• More than 50% of people were already living in poverty before the lockdown started, and a recent survey found that more than 34% of people indicated that they had gone to bed hungry over the past few weeks. It is estimated that approximately 20 million people are currently in need of food support.
  • 2020 will be a year of negative economic growth, and Quarter 1 of 2020 is expected to achieve a growth rate of between -5 and -10%. Similar negative growth rates are predicted for the whole of 2020.
  • The extent of the impact is best seen in the automotive industry, in which exports of vehicles have declined from more than 32 000 vehicles per month to under 1 000 per month.
  • In a Capitec survey, 73% of small firms and companies indicated that they cannot survive a lockdown of more than three months, as they have limited reserves.
  • The impact of the virus on the government is equally immense. Tax collections are expected be down by more than 30% for the year. The Budget, which is already under pressure, will be stretched even more. The impact on government debt will also be devastating due to the R500 billion bailout that was promised.
  • The dire state of the economy is well listed in the actions of the South African Reserve Bank (SARB).
  • In the past two months the institution has cut the repo rate twice by one percentage point each time, and it is expected to cut interest rates again during May 2020.
  • The SARB has also intervened in the government bond market to support money supply to the economy. Before the lockdown, the SARB had bought R1 billion worth of bonds, but by the end of April the amount had increased to more than R20 billion.
  • The property market is facing an uphill battle due to two major factors: the house market is losing value in real terms and prices could fall by as much as 10%. People will start to default on monthly repayments.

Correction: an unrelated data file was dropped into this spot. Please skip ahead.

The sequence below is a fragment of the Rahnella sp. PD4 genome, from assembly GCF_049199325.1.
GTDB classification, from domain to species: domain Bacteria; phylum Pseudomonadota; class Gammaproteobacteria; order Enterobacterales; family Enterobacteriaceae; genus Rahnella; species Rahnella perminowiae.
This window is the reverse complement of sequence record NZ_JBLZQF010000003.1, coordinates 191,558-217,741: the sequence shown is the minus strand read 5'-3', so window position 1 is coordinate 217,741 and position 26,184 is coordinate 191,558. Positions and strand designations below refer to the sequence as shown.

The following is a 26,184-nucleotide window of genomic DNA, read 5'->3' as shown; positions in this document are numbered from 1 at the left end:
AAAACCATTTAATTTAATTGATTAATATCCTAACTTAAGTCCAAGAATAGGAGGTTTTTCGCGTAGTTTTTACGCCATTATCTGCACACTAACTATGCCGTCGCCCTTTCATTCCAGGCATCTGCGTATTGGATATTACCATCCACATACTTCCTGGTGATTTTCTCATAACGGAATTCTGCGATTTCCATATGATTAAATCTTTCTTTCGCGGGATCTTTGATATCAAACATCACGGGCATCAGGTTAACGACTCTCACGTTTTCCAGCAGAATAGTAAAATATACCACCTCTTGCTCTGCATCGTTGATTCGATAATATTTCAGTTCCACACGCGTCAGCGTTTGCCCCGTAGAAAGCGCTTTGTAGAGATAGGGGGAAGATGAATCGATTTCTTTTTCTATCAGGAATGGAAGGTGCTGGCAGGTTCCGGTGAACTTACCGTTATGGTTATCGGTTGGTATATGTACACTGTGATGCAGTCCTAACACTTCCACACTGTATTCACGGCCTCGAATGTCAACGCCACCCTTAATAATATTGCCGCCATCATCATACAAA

• This could lead to a “housing bubble” as the value of bonds rises above the value of properties. People will be unable to sell properties due to low demand. This situation will put both consumers and banks in a difficult position – similar to that in the 2008/2009 financial crisis.
  • The sports industry, like the tourism industry, will have to be bailed out. Sports unions and organisations still have expenses but no income. No normal sport is expected during 2020. If golf courses are not opened in the next few weeks, they run the risk of losing many courses by the end of the year.
  • Lastly, the education sector is currently trying to adapt to the new online environment. Universities and schools are hoping to save the academic year, and this will require a coordinated effort and a virus that is under control. A major problem is that only one in four households has a computer at home.

Prof Meyer says that, taking all this into account, it is clear that the coronavirus is fuelling uncertainty. He says drastic measures should be put in place urgently to aid the ailing economy.

For more information, contact Prof Danie Meyer at 082 850 5656 or